With local resident Bob Allaman picked to be the team’s general manager, Satch told the local media he was mulling over the prospect of moving to the city permanently.
“Lately, I’ve wanted to leave barnstorming baseball to settle down somewhere to help the sport,” the hardball great said. “And Anchorage seems to me the place to do it.”
“I loved Anchorage at first sight,” he added, “and I’m the man who can build this team up. I’m the man who knows the baseball players and can get them to come here to play.”
But while Paige was regaling a rapt Anchorage crowd with what would turn out to be tall tales, he was also concocting another option, this one more than 3,500 miles and 60-plus hours away in Kansas City.
For a month after his triumphant arrival in the Last Frontier, Paige took the mound for the Major League Kansas City Athletics, pitching three successful innings — he allowed only one hit — in his return to the majors a dozen years after he hurled for the St. Louis Browns.
Paige’s September 1965 appearance in K.C. got his nearly 60-year-old blood flowing and his mind turning. As he set off on the cross-country tour with the Harlem Globetrotters, he and his agent, Abe Saperstein (also the Globetrotters’ long-time owner), struck upon the idea that the pitcher could actually spend the entire 1966 season playing for the lowly A’s.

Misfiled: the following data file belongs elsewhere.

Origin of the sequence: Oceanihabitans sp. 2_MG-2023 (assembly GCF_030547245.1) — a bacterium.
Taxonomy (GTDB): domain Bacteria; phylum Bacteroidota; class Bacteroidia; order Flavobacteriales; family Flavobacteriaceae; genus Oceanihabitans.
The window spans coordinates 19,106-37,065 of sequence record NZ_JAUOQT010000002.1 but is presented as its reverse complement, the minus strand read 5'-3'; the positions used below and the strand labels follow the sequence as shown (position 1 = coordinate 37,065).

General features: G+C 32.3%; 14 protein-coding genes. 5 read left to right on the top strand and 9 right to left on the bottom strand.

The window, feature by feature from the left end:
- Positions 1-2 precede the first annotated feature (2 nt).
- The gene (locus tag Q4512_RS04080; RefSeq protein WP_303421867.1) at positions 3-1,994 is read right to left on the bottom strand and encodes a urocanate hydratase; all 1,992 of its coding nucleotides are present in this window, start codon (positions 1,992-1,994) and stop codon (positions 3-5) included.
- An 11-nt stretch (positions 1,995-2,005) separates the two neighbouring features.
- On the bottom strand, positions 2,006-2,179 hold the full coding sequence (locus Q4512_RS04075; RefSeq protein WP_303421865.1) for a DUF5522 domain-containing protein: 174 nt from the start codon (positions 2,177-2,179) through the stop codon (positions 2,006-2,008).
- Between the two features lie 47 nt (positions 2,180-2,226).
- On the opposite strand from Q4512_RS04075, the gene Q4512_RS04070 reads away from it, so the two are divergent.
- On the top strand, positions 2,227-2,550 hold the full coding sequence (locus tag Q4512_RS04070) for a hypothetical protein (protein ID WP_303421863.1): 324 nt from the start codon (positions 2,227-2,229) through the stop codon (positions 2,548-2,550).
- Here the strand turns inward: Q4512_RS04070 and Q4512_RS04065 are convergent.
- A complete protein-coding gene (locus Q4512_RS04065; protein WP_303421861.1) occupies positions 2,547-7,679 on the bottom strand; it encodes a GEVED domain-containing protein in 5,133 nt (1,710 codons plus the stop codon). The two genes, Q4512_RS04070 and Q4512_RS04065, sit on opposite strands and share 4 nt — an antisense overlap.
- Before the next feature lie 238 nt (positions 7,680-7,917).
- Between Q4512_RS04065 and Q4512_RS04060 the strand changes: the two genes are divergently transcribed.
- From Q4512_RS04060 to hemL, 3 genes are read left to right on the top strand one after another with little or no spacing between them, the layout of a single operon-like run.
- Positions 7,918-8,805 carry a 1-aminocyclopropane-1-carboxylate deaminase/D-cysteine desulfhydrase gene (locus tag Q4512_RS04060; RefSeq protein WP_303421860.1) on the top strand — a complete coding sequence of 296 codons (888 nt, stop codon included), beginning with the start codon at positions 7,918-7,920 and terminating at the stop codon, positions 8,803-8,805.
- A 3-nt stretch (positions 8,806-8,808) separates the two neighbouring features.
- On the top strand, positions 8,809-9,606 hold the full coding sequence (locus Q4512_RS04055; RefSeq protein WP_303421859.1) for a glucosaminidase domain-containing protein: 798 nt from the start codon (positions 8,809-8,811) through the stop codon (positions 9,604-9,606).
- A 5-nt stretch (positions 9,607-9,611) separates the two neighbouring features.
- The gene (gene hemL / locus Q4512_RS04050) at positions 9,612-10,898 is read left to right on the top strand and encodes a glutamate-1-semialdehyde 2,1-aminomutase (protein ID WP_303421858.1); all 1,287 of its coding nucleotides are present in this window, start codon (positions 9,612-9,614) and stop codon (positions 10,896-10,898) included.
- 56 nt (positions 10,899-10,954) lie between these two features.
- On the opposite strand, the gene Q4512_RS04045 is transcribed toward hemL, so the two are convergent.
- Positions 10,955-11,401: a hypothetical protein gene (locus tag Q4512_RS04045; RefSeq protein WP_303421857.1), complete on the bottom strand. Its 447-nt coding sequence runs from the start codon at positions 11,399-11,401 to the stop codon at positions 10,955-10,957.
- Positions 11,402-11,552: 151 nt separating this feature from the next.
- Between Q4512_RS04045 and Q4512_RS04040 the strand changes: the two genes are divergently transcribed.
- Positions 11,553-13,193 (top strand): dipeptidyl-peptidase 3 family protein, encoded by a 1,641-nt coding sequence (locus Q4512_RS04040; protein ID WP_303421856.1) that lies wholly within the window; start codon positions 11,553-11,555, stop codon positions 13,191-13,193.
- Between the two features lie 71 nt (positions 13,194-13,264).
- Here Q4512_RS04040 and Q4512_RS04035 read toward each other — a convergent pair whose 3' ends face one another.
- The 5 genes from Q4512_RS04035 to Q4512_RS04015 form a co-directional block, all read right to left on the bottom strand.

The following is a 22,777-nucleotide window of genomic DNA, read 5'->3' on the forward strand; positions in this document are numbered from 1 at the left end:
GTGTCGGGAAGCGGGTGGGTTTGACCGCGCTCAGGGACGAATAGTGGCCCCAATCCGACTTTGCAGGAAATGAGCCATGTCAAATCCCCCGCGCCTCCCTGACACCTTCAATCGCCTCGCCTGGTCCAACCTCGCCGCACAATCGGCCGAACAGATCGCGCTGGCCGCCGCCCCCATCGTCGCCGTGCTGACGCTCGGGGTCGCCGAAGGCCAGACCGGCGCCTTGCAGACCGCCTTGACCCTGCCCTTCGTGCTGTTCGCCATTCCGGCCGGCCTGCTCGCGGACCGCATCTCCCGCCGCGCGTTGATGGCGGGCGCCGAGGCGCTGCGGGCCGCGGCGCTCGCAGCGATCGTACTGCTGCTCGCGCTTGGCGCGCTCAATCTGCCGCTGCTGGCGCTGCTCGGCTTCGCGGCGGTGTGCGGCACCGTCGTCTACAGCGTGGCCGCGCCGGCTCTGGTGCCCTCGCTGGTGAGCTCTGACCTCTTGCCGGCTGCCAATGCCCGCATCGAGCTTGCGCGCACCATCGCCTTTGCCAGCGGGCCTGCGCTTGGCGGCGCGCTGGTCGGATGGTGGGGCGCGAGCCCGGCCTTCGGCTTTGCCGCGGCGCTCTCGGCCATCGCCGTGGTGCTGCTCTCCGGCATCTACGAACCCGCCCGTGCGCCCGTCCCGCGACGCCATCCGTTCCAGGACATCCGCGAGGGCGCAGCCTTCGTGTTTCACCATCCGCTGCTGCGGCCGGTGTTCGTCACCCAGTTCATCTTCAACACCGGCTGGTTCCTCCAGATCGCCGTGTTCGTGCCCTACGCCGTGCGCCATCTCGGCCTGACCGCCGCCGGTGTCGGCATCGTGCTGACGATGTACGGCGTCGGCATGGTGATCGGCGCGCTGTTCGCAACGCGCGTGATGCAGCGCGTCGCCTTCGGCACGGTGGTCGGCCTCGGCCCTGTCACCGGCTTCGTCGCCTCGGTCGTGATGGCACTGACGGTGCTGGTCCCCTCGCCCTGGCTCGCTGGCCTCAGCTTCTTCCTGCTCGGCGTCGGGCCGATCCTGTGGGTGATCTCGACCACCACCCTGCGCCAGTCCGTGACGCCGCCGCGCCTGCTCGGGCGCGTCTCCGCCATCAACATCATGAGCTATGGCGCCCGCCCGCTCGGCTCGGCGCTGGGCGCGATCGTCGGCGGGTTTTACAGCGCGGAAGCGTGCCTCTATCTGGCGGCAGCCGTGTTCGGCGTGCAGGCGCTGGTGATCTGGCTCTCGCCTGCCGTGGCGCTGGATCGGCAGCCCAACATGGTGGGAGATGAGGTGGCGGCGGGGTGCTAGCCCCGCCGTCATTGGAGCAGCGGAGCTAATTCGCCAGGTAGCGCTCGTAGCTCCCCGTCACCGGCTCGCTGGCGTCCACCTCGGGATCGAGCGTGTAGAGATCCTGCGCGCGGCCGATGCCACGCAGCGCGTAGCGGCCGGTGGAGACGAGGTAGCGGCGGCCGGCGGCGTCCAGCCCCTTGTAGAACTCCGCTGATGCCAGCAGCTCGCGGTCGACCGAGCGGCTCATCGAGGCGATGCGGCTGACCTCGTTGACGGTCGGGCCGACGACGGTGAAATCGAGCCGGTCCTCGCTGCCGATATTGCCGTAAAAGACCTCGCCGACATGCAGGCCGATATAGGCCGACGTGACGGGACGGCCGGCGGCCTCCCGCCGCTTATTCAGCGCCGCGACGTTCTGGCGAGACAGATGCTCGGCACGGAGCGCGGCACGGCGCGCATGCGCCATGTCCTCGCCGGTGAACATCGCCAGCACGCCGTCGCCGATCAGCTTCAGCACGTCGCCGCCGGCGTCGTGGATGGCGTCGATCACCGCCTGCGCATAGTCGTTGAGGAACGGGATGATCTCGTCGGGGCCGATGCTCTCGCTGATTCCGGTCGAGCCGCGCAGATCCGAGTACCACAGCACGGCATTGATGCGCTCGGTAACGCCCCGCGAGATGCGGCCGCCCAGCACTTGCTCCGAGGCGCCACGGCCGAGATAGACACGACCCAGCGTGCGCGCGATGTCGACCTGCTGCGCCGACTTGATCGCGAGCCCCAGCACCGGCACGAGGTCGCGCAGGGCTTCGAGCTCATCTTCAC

“Only a short time before he signed with the Athletics recently,” the Negro Press International’s Charles Livingstone wrote, “he had talked of settling down to a quiet life in Alaska. But evidently Athletic President Charles Finley changed [Paige’s] mind with [Finley’s] checkbook, and Paige is in the midst of yet another comeback.”
There was just one catch — yeah, that whole Anchorage thing. Paige was contractually obligated to the Earthquakers, and he immediately set about trying to uncouple himself from the Alaska deal. In early October 1965, in fact, Paige almost derisively told Condon that “I’m messed up with that Anchorage contract.”
But more than two months later, in mid-December, Paige was telling the press in Baltimore that he still planned to go through with the Anchorage deal. “We’ve got about a six-team league up there and now they’re talking about building a domed stadium,” he told a Baltimore Sun reporter. “If Mr. Finley or anyone else is interested in my services, they’ll have to buy my contract from Anchorage.”